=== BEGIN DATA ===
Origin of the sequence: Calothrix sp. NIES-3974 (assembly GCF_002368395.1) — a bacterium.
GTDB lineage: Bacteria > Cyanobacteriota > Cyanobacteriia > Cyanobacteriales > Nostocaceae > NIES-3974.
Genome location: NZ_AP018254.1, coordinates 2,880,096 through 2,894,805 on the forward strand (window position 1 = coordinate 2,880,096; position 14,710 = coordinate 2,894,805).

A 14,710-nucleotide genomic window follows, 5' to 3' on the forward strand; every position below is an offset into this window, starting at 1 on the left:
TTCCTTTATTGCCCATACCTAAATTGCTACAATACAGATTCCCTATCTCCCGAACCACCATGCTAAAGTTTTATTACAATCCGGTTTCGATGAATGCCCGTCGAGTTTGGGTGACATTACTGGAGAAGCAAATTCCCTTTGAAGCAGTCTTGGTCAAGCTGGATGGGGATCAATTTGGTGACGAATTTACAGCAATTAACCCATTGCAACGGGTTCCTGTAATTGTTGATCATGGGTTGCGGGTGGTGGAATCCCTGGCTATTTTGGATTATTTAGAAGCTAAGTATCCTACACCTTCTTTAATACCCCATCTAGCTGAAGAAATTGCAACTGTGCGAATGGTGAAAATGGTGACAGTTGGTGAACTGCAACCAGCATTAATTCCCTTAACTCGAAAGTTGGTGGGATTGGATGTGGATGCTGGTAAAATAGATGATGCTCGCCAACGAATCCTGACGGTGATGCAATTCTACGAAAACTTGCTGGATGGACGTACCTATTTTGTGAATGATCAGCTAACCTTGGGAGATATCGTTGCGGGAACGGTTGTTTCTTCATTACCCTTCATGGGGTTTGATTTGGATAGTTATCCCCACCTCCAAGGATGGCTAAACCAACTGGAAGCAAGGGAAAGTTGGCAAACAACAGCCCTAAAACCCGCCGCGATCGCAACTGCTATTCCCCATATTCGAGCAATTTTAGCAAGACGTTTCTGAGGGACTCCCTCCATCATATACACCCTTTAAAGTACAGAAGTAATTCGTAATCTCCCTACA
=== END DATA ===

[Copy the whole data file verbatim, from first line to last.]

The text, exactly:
Origin of the sequence: Calothrix sp. NIES-3974 (assembly GCF_002368395.1) — a bacterium.
GTDB lineage: Bacteria > Cyanobacteriota > Cyanobacteriia > Cyanobacteriales > Nostocaceae > NIES-3974.
Genome location: NZ_AP018254.1, coordinates 2,880,096 through 2,894,805 on the forward strand (window position 1 = coordinate 2,880,096; position 14,710 = coordinate 2,894,805).

A 14,710-nucleotide genomic window follows, 5' to 3' on the forward strand; every position below is an offset into this window, starting at 1 on the left:
TTCCTTTATTGCCCATACCTAAATTGCTACAATACAGATTCCCTATCTCCCGAACCACCATGCTAAAGTTTTATTACAATCCGGTTTCGATGAATGCCCGTCGAGTTTGGGTGACATTACTGGAGAAGCAAATTCCCTTTGAAGCAGTCTTGGTCAAGCTGGATGGGGATCAATTTGGTGACGAATTTACAGCAATTAACCCATTGCAACGGGTTCCTGTAATTGTTGATCATGGGTTGCGGGTGGTGGAATCCCTGGCTATTTTGGATTATTTAGAAGCTAAGTATCCTACACCTTCTTTAATACCCCATCTAGCTGAAGAAATTGCAACTGTGCGAATGGTGAAAATGGTGACAGTTGGTGAACTGCAACCAGCATTAATTCCCTTAACTCGAAAGTTGGTGGGATTGGATGTGGATGCTGGTAAAATAGATGATGCTCGCCAACGAATCCTGACGGTGATGCAATTCTACGAAAACTTGCTGGATGGACGTACCTATTTTGTGAATGATCAGCTAACCTTGGGAGATATCGTTGCGGGAACGGTTGTTTCTTCATTACCCTTCATGGGGTTTGATTTGGATAGTTATCCCCACCTCCAAGGATGGCTAAACCAACTGGAAGCAAGGGAAAGTTGGCAAACAACAGCCCTAAAACCCGCCGCGATCGCAACTGCTATTCCCCATATTCGAGCAATTTTAGCAAGACGTTTCTGAGGGACTCCCTCCATCATATACACCCTTTAAAGTACAGAAGTAATTCGTAATCTCCCTACA